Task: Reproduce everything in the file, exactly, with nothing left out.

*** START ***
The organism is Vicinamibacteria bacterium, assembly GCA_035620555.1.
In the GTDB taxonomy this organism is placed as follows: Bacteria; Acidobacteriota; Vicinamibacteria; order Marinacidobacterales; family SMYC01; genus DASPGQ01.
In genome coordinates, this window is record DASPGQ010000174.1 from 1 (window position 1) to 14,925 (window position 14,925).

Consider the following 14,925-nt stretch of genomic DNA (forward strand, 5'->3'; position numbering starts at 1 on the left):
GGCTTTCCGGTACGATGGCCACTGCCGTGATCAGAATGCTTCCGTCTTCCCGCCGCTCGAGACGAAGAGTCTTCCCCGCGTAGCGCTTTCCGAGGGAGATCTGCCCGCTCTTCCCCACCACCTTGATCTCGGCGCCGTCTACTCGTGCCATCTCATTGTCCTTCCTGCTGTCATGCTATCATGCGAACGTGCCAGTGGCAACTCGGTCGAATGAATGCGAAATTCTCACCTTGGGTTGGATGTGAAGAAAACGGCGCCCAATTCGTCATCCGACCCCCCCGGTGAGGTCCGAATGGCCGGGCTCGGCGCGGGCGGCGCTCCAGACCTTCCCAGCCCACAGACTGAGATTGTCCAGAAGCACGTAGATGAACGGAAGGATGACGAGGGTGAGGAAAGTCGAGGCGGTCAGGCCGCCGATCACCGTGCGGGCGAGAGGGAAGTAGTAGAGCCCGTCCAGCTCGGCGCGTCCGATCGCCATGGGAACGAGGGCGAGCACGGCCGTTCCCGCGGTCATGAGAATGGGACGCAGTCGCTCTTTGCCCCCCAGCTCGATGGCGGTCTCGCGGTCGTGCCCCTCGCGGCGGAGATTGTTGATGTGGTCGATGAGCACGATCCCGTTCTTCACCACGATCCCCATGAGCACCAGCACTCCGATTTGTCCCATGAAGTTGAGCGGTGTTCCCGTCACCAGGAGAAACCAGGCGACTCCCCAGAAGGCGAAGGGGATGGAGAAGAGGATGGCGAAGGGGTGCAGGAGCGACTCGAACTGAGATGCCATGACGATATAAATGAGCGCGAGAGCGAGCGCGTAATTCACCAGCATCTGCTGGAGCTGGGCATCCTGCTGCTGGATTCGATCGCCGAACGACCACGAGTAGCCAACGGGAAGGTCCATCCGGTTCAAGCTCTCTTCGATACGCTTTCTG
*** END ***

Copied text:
The organism is Vicinamibacteria bacterium, assembly GCA_035620555.1.
In the GTDB taxonomy this organism is placed as follows: Bacteria; Acidobacteriota; Vicinamibacteria; order Marinacidobacterales; family SMYC01; genus DASPGQ01.
In genome coordinates, this window is record DASPGQ010000174.1 from 1 (window position 1) to 14,925 (window position 14,925).

Consider the following 14,925-nt stretch of genomic DNA (forward strand, 5'->3'; position numbering starts at 1 on the left):
GGCTTTCCGGTACGATGGCCACTGCCGTGATCAGAATGCTTCCGTCTTCCCGCCGCTCGAGACGAAGAGTCTTCCCCGCGTAGCGCTTTCCGAGGGAGATCTGCCCGCTCTTCCCCACCACCTTGATCTCGGCGCCGTCTACTCGTGCCATCTCATTGTCCTTCCTGCTGTCATGCTATCATGCGAACGTGCCAGTGGCAACTCGGTCGAATGAATGCGAAATTCTCACCTTGGGTTGGATGTGAAGAAAACGGCGCCCAATTCGTCATCCGACCCCCCCGGTGAGGTCCGAATGGCCGGGCTCGGCGCGGGCGGCGCTCCAGACCTTCCCAGCCCACAGACTGAGATTGTCCAGAAGCACGTAGATGAACGGAAGGATGACGAGGGTGAGGAAAGTCGAGGCGGTCAGGCCGCCGATCACCGTGCGGGCGAGAGGGAAGTAGTAGAGCCCGTCCAGCTCGGCGCGTCCGATCGCCATGGGAACGAGGGCGAGCACGGCCGTTCCCGCGGTCATGAGAATGGGACGCAGTCGCTCTTTGCCCCCCAGCTCGATGGCGGTCTCGCGGTCGTGCCCCTCGCGGCGGAGATTGTTGATGTGGTCGATGAGCACGATCCCGTTCTTCACCACGATCCCCATGAGCACCAGCACTCCGATTTGTCCCATGAAGTTGAGCGGTGTTCCCGTCACCAGGAGAAACCAGGCGACTCCCCAGAAGGCGAAGGGGATGGAGAAGAGGATGGCGAAGGGGTGCAGGAGCGACTCGAACTGAGATGCCATGACGATATAAATGAGCGCGAGAGCGAGCGCGTAATTCACCAGCATCTGCTGGAGCTGGGCATCCTGCTGCTGGATTCGATCGCCGAACGACCACGAGTAGCCAACGGGAAGGTCCATCCGGTTCAAGCTCTCTTCGATACGCTTTCTG